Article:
Escherichia


Esch·e·rich·ia

noun \ˌesh-ə-ˈrik-ē-ə\

Definition of ESCHERICHIA

: a genus of aerobic gram-negative rod-shaped bacteria of the family Enterobacteriaceae that form acid and gas on many carbohydrates (as dextrose and lactose) but no acetoin and that include occasionally pathogenic forms (as some strains of E. coli) normally present in the human intestine and other forms which typically occur in soil and water

Biographical Note for ESCHERICHIA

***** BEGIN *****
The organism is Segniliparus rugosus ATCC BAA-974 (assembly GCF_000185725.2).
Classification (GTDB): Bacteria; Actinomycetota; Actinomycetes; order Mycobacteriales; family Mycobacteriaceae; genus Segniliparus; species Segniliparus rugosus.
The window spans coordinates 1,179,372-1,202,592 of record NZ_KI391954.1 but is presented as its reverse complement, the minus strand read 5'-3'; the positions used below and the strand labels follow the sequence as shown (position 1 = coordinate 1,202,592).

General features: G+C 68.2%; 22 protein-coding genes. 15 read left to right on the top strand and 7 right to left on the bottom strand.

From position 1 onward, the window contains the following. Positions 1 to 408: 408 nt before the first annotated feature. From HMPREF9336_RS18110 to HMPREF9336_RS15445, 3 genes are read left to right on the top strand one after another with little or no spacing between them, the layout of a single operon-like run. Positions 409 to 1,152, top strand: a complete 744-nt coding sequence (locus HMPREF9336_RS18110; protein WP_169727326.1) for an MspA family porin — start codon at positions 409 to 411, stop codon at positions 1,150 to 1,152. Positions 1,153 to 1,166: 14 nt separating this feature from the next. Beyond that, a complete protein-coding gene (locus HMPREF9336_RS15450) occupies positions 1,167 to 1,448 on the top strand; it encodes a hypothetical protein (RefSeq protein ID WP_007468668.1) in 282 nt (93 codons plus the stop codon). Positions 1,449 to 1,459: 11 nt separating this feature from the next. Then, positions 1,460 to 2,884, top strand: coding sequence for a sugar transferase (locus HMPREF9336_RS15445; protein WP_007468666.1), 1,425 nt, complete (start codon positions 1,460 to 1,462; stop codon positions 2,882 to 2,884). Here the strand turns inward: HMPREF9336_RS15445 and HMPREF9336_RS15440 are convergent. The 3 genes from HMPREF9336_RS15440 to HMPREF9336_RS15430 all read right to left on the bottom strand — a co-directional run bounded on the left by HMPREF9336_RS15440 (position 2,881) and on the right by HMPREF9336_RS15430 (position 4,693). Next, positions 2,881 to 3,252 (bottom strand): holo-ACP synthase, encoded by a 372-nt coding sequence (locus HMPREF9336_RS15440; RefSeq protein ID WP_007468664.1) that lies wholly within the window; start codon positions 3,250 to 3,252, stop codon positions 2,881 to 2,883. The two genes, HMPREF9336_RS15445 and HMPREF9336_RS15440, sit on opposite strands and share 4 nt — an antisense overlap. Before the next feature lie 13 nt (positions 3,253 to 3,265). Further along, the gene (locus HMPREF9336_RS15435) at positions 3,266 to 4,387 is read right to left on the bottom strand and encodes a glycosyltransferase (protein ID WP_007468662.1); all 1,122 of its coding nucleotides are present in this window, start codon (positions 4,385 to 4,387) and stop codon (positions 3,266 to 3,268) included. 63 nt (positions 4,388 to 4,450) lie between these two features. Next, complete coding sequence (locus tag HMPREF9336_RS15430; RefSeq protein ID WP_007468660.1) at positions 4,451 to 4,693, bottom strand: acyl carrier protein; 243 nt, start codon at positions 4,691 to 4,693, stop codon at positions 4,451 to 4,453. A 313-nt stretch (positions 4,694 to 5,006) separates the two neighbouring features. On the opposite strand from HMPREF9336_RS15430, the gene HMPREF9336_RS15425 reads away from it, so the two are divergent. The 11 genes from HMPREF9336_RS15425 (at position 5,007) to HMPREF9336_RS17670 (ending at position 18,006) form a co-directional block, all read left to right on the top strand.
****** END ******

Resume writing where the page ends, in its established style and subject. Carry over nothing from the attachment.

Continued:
Esch·e·rich \ˈesh-ə-ri\ , Theodor (1857–1911), German pediatrician. A seminal figure in pediatrics, Escherich used his extensive knowledge of bacteriology, immunology, and biochemistry to greatly advance child care, especially in the areas of hygiene and nutrition. In 1886 he published a monograph in which he discussed the relationship of intestinal bacteria to the physiology of digestion in infants. Therein he gave the first description of a colon bacillus (Escherichia coli) now extensively used in genetic research.

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